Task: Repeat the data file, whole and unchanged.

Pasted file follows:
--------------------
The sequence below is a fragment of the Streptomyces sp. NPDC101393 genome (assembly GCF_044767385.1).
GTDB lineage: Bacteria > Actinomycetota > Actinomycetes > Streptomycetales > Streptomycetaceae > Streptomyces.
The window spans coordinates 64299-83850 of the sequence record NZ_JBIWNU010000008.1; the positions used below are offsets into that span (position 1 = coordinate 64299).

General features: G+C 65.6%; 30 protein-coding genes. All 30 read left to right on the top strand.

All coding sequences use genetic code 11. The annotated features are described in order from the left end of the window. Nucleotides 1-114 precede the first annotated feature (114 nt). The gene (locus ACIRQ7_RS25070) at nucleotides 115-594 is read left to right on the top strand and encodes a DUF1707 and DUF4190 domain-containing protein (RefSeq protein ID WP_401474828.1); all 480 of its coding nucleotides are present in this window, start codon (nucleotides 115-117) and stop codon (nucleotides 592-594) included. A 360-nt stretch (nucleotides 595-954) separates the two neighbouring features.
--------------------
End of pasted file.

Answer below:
The sequence below is a fragment of the Streptomyces sp. NPDC101393 genome (assembly GCF_044767385.1).
GTDB lineage: Bacteria > Actinomycetota > Actinomycetes > Streptomycetales > Streptomycetaceae > Streptomyces.
The window spans coordinates 64299-83850 of the sequence record NZ_JBIWNU010000008.1; the positions used below are offsets into that span (position 1 = coordinate 64299).

General features: G+C 65.6%; 30 protein-coding genes. All 30 read left to right on the top strand.

All coding sequences use genetic code 11. The annotated features are described in order from the left end of the window. Nucleotides 1-114 precede the first annotated feature (114 nt). The gene (locus ACIRQ7_RS25070) at nucleotides 115-594 is read left to right on the top strand and encodes a DUF1707 and DUF4190 domain-containing protein (RefSeq protein ID WP_401474828.1); all 480 of its coding nucleotides are present in this window, start codon (nucleotides 115-117) and stop codon (nucleotides 592-594) included. A 360-nt stretch (nucleotides 595-954) separates the two neighbouring features.